By their nature, cities are in a unique position to develop solutions to global problems. Partnerships between cities, where we can draw from a diversity of approaches to common problems, provide valuable insights and that’s why Helsinki is today sharing with London our
common experience of tackling climate change.
Cities have a key role to play in the transition to a low carbon economy.
In Helsinki we are inviting innovators from all around the world to use our city as a testbed to develop truly sustainable solutions for urban life.
This idea, of a city as a testbed, is fundamental to my strategy as mayor to make Helsinki the most functional city in the world.
In Helsinki this principle is being tested to new limits by some of the most ambitious targets for carbon emissions reduction of any city in
Our goal is to be carbon-neutral by 2035. This will involve cultural and behavioural change, but luckily we have the weight of public opinion on our side.
A major role for us as city leaders is to empower our citizens to make sustainable choices, and we’re already using our open data
services to place information in the public sphere and bring our citizens with us.
We also know that we can’t call on our citizens to act alone, and we as a city administration have to overcome a major challenge. We currently produce 53 per cent of our heating energy by burning coal and we have taken the decision to ban the use of coal from May 2029.
As a result, in February 2020 we launched the Helsinki Energy Challenge: a €1,000,000 prize that will be awarded to a game-changing, emissions-free solution or concept that will have a significant impact on our ability to stop burning coal and other carbon-emitting fuels by 2029.
The winning proposal could be a master plan that combines several solutions, technological and/or non-technological, or one single solution with a significant impact on our ability to stop using coal by 2029 and speeding up our journey of being carbon neutral by 2035. Solutions can range from ideas leveraging our current district heating system to those requiring system-level transformation.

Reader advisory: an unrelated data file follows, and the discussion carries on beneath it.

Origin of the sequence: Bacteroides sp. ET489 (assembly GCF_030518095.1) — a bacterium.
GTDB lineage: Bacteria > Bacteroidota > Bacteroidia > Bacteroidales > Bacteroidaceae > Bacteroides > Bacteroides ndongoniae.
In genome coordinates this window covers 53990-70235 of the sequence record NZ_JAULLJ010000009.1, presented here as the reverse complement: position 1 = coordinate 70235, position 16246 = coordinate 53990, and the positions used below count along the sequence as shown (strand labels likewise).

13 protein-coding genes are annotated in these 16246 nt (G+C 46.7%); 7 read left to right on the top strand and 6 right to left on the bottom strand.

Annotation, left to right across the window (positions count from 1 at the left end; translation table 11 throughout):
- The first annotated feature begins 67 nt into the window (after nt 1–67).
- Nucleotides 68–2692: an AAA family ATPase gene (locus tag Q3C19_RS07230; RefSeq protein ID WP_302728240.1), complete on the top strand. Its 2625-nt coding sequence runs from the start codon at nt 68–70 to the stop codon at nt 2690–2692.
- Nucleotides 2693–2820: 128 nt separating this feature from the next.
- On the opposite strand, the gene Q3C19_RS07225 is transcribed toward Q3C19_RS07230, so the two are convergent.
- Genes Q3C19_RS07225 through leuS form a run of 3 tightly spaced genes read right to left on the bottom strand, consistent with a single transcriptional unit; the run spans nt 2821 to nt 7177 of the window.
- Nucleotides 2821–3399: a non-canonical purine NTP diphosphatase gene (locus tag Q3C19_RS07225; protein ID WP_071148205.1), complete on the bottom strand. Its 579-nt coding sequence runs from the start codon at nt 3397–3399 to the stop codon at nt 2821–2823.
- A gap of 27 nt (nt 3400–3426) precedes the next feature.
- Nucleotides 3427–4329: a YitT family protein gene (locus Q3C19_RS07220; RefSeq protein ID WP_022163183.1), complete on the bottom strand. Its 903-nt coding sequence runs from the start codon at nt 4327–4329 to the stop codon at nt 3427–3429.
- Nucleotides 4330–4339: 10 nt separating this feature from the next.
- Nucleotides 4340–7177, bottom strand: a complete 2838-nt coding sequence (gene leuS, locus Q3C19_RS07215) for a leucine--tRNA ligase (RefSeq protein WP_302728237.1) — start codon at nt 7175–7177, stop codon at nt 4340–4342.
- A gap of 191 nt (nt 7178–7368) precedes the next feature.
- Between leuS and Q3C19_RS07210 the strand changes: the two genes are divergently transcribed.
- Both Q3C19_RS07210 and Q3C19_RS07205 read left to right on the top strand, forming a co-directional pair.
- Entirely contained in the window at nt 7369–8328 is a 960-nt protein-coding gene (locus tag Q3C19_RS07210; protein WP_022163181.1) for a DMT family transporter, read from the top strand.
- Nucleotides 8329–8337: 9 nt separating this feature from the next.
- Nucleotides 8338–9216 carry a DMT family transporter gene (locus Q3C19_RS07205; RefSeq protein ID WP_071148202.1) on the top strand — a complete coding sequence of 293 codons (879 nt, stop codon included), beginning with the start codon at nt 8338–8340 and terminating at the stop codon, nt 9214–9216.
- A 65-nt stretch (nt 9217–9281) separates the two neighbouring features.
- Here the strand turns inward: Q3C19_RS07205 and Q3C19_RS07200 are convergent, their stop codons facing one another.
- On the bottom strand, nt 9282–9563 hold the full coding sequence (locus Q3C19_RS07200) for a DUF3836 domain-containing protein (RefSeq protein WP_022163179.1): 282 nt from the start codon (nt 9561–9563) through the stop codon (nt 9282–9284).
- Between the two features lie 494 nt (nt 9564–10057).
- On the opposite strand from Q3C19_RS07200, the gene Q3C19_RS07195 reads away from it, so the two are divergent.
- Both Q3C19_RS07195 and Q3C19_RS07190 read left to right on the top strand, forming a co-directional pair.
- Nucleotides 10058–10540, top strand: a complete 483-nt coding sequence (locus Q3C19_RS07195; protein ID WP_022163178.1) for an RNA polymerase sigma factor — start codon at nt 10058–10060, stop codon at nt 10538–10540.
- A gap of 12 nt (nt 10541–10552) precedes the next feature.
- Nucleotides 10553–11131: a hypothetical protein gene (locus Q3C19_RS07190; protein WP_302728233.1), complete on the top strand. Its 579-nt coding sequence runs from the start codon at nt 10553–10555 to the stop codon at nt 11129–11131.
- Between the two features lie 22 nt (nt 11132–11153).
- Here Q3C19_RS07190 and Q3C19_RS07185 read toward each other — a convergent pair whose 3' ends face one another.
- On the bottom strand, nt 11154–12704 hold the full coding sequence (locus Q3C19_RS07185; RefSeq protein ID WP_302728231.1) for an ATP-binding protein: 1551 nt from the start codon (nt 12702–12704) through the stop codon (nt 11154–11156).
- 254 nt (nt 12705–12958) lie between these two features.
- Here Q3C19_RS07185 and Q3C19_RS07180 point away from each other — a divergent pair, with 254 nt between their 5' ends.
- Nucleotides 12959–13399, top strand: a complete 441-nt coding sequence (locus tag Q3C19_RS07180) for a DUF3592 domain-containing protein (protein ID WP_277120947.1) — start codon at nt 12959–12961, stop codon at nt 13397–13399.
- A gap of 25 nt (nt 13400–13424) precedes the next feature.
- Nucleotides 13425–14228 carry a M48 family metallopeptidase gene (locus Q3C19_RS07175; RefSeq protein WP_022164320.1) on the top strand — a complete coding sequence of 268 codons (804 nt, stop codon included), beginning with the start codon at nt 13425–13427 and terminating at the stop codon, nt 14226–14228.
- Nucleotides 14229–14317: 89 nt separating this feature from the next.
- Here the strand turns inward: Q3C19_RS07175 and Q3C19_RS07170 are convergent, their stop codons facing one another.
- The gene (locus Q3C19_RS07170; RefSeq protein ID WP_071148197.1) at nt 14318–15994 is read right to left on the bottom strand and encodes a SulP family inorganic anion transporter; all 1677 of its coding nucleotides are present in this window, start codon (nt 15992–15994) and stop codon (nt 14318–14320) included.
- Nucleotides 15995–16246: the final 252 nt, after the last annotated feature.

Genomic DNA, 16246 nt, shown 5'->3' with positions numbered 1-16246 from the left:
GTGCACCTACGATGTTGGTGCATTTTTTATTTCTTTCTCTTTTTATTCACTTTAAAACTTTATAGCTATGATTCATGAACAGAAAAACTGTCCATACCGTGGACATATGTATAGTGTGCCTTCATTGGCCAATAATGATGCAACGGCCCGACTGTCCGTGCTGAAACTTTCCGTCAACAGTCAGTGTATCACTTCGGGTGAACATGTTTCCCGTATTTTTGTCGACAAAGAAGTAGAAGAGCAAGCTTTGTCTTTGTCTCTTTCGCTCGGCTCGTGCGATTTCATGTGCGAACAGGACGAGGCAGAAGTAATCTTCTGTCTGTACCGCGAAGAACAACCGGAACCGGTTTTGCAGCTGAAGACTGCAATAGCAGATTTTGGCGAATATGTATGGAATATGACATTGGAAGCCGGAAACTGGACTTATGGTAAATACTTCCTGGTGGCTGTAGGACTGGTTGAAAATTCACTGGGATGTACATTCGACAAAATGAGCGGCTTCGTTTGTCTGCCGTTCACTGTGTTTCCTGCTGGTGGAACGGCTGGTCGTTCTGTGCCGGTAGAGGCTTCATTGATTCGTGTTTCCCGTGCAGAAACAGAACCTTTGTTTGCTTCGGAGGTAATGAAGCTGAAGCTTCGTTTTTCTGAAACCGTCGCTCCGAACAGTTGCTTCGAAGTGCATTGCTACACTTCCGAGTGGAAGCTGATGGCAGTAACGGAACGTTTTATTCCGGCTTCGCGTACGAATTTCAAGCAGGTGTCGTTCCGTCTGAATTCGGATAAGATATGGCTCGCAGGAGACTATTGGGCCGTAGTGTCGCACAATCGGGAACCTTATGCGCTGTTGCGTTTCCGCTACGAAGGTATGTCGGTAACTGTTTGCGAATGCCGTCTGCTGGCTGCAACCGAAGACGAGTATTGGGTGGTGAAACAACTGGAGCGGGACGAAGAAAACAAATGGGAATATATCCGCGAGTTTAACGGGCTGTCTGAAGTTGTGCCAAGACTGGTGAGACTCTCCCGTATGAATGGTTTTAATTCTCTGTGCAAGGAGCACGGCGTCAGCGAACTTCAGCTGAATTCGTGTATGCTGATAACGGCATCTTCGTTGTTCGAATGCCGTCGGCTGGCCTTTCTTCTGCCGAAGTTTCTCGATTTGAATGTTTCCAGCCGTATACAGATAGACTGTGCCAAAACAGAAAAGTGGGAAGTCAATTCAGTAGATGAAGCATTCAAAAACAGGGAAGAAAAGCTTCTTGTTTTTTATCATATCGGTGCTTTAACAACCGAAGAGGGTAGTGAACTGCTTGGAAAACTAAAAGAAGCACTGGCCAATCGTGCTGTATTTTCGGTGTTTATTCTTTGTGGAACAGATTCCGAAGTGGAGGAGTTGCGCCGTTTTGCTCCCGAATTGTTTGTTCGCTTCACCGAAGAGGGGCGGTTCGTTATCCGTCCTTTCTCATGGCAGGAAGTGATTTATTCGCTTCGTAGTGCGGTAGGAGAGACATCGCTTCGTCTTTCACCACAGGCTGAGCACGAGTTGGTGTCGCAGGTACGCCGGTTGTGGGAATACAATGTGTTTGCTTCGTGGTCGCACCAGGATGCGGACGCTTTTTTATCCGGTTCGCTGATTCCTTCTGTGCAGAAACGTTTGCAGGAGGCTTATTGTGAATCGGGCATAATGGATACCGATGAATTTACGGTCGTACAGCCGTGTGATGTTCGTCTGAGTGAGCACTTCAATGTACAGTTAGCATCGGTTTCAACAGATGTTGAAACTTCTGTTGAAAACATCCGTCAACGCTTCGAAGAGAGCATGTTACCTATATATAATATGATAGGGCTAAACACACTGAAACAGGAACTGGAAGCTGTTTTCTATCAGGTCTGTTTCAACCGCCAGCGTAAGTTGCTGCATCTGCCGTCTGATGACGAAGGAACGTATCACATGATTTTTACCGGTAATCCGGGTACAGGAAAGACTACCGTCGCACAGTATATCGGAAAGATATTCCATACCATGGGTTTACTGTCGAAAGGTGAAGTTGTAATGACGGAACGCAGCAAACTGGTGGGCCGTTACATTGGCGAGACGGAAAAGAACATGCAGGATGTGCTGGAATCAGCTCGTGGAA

Helsinki has taken the decision to be ambitious and tackle the challenge of climate change head-on. Of course, this comes with risk, but the scale of the damage that global climate change has the potential to cause justifies bold decision making.
Helsinki is committed to openly sharing the solutions and knowhow gathered from the challenge. Cities around the world, as well as the World Economic Forum’s Global Future Council and C40 City Solutions Platform, are already supporting the initiative and we look forward to seeing the results of the Energy Challenge in a year’s time.
The Helsinki Energy Challenge is a major international initiative, but it’s just one of 147 actions identified in the Carbon Neutral Helsinki 2035 plan that we’re taking to completely transform our economy, culture and built environment.
Other projects that are shaping our holistic approach to achieving carbon neutrality include the new art biennial — a new benchmark for sustainable cultural practice, and Think Sustainably, a digital service that makes it easy for citizens and visitors to make sustainable transport, food and purchase choices in daily life.
I also hope that the conversations begun in London today lead on to bigger discussions that will form part of the ongoing trade in ideas, policy and expertise that takes place between the cities of London and Helsinki.
Jan Vapaavuori is the mayor of Finnish capital Helsinki